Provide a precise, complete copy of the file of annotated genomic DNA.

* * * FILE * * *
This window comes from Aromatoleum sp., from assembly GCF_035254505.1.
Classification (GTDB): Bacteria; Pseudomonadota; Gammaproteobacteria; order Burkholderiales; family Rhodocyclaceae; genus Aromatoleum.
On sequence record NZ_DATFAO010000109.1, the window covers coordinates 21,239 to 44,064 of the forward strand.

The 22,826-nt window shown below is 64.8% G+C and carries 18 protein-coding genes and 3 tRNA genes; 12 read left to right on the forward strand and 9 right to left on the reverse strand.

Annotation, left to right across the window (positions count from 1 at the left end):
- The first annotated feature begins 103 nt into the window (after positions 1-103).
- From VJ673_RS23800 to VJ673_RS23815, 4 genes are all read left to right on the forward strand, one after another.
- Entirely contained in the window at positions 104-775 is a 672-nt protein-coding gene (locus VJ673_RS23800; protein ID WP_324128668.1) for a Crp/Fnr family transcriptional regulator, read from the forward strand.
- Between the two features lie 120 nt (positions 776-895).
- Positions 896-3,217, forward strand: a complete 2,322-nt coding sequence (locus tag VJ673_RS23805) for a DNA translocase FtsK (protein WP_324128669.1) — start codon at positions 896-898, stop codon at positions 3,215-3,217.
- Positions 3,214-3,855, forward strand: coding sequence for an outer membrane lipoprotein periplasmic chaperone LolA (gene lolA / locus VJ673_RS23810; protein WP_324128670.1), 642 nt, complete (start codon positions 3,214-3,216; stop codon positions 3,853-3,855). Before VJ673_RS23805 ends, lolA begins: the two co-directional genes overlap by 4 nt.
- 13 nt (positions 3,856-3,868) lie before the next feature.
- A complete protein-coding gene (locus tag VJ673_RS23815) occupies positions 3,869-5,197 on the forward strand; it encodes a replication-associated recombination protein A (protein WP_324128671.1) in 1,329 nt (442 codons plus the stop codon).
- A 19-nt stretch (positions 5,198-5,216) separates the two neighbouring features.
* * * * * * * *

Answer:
This window comes from Aromatoleum sp., from assembly GCF_035254505.1.
Classification (GTDB): Bacteria; Pseudomonadota; Gammaproteobacteria; order Burkholderiales; family Rhodocyclaceae; genus Aromatoleum.
On sequence record NZ_DATFAO010000109.1, the window covers coordinates 21,239 to 44,064 of the forward strand.

The 22,826-nt window shown below is 64.8% G+C and carries 18 protein-coding genes and 3 tRNA genes; 12 read left to right on the forward strand and 9 right to left on the reverse strand.

Annotation, left to right across the window (positions count from 1 at the left end):
- The first annotated feature begins 103 nt into the window (after positions 1-103).
- From VJ673_RS23800 to VJ673_RS23815, 4 genes are all read left to right on the forward strand, one after another.
- Entirely contained in the window at positions 104-775 is a 672-nt protein-coding gene (locus VJ673_RS23800; protein ID WP_324128668.1) for a Crp/Fnr family transcriptional regulator, read from the forward strand.
- Between the two features lie 120 nt (positions 776-895).
- Positions 896-3,217, forward strand: a complete 2,322-nt coding sequence (locus tag VJ673_RS23805) for a DNA translocase FtsK (protein WP_324128669.1) — start codon at positions 896-898, stop codon at positions 3,215-3,217.
- Positions 3,214-3,855, forward strand: coding sequence for an outer membrane lipoprotein periplasmic chaperone LolA (gene lolA / locus VJ673_RS23810; protein WP_324128670.1), 642 nt, complete (start codon positions 3,214-3,216; stop codon positions 3,853-3,855). Before VJ673_RS23805 ends, lolA begins: the two co-directional genes overlap by 4 nt.
- 13 nt (positions 3,856-3,868) lie before the next feature.
- A complete protein-coding gene (locus tag VJ673_RS23815) occupies positions 3,869-5,197 on the forward strand; it encodes a replication-associated recombination protein A (protein WP_324128671.1) in 1,329 nt (442 codons plus the stop codon).
- A 19-nt stretch (positions 5,198-5,216) separates the two neighbouring features.